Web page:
botanical-name botanical name Portulacaria Afra
sun-requirements sun requirements Part Shade to Full Sun
height height 8’-12’ tall
hardiness-zones hardiness zones 10-11

This succulent gets its name not from its appearance, but rather because it is a food source for elephants in Africa to which it is native. While it can grow as tall as 20’ in the wild, it will not grow much taller than a manageable 4’ when kept as a container plant. This bushy succulent resembles a jade plant with its woody stems but has smaller leaves.

Elephant Bush goes dormant in the winter, and when it awakens in the spring, it can produce clusters of tiny pink flowers at the ends of its branches. It does best in bright, but indirect sunlight, as too much sun will cause the leaves to drop off.

Eve’s Needle

Croat Plan Austrocylindropuntia Subulata on a blurry background of the garden. The succulent plant has thick, cylindrical stems of covered with long, thin, pointed, fleshy leaves and long sharp spikes.
Eve’s Needle produces cylindrical dark green stems with long, pointed fleshy leaves and sharp spines.
botanical-name botanical name Austrocylindropuntia subulata
sun-requirements sun requirements Light Shade to Full Sun
height height up to 12’ tall
hardiness-zones hardiness zones 9-11

This non-toxic succulent’s leaves are commonly sold as a vegetable in its native areas of Mexico and South America. The long, thin, pointed, and fleshy leaves grow on cylindrical stems that branch like a tree. Interspersed among the leaves are long sharp spines.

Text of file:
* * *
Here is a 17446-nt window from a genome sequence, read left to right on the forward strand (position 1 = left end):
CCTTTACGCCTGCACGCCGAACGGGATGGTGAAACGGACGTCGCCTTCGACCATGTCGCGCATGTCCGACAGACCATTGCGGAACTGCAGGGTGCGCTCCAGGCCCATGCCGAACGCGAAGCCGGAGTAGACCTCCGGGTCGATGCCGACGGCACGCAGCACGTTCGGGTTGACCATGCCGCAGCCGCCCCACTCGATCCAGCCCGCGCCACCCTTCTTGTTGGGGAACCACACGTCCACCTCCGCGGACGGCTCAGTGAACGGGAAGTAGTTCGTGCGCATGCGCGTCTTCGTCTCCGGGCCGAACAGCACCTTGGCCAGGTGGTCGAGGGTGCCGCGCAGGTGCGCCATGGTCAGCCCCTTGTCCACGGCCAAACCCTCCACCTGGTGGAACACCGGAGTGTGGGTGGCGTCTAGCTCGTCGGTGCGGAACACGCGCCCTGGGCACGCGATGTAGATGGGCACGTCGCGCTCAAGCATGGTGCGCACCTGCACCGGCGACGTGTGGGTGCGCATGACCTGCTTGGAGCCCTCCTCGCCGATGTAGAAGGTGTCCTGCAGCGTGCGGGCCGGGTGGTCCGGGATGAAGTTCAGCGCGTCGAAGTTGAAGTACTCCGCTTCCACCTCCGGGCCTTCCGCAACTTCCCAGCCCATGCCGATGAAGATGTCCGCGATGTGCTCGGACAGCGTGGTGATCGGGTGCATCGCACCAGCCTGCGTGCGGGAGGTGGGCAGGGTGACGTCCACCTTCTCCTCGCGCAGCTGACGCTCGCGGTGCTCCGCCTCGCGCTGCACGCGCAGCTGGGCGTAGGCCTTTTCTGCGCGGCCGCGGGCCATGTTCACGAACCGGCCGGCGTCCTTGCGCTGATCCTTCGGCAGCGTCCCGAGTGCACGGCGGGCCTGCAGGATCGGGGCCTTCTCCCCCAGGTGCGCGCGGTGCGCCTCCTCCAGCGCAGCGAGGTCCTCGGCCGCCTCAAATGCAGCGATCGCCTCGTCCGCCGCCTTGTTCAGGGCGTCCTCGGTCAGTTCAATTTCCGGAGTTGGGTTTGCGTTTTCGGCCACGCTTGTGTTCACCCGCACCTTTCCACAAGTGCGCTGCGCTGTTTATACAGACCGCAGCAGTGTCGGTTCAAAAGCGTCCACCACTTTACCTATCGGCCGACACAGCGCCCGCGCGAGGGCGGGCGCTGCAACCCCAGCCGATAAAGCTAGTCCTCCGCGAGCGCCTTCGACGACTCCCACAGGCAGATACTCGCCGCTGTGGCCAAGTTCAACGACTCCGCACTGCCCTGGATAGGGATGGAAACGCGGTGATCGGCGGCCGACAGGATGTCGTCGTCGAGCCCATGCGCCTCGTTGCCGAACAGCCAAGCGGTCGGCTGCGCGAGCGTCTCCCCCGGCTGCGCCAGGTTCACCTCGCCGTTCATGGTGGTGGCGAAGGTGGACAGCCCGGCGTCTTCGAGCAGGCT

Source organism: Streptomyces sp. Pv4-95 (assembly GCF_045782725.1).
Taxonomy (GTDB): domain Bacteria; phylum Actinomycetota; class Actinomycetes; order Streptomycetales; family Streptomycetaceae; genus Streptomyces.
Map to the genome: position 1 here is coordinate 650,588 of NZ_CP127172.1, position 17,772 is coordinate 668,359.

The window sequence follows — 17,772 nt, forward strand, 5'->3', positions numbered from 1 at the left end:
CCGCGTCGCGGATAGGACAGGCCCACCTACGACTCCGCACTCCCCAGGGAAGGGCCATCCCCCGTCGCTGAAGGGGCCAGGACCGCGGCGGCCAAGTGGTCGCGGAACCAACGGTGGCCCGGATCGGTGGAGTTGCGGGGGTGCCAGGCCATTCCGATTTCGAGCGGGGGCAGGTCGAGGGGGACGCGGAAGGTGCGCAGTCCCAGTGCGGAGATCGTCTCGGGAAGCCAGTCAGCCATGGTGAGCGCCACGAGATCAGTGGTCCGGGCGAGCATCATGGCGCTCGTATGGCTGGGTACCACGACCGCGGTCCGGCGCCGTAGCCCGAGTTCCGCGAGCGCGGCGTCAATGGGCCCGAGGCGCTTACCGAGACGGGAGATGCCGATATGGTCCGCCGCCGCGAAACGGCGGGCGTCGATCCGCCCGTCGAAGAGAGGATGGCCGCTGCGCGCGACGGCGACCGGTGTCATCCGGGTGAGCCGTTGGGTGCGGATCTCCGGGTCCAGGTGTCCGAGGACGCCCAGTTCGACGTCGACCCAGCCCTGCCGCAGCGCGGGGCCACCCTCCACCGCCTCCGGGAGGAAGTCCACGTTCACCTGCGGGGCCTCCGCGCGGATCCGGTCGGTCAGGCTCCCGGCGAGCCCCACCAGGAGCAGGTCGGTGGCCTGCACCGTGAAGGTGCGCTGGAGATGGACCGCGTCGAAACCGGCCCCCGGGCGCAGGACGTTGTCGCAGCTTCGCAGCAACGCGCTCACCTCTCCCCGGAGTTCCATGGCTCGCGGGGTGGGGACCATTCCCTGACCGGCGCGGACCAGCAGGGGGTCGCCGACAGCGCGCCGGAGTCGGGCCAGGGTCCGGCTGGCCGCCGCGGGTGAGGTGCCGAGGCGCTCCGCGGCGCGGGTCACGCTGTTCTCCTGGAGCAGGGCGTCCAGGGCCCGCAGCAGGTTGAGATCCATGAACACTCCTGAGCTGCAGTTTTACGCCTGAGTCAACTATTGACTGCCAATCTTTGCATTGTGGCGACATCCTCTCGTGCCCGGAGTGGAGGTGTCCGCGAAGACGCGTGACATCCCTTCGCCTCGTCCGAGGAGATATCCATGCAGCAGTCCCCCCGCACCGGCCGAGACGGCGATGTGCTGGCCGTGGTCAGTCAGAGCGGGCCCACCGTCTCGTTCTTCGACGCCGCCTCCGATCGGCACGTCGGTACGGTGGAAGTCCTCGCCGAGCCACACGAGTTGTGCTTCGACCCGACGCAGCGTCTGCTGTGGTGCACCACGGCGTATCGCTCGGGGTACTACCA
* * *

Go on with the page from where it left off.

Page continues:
Eve’s Needle rarely blooms in captivity, but when it blooms the flowers are lovely. They are cup-shaped and red, as large as 3” in diameter, and appear at the ends of the branches. After the blooms fall, edible fruit develops which is appetizing, but difficult to eat as they contain a lot of seeds.

Fox Tail Agave

The close -up of many flowering plants Fox Tail Agave in the tropical succulent garden. The plant has an attractive socket of long, pointed, fleshy, pale green leaves that are slightly bending when opening. The succulent has a large, high, long flower stem of small greenish-yellow flowers.
Agave attenuata is a long-term succulent that produces a huge long flower stem with greenish-yellow flowers.
botanical-name botanical name Agave attenuata
sun-requirements sun requirements Full Sun
height height 4’-5’ tall
hardiness-zones hardiness zones 9-11

This attractive Agave grows in a rosette of pale green with a silvery tint. The long, fleshy leaves are pointed and gently arching as they open.

Fox Tail gets its name from its rather imposing flower stalk, which has a tail-like appearance. This stalk hosts greenish-yellow flowers which fall to reveal seed pods that turn into tiny plantlets.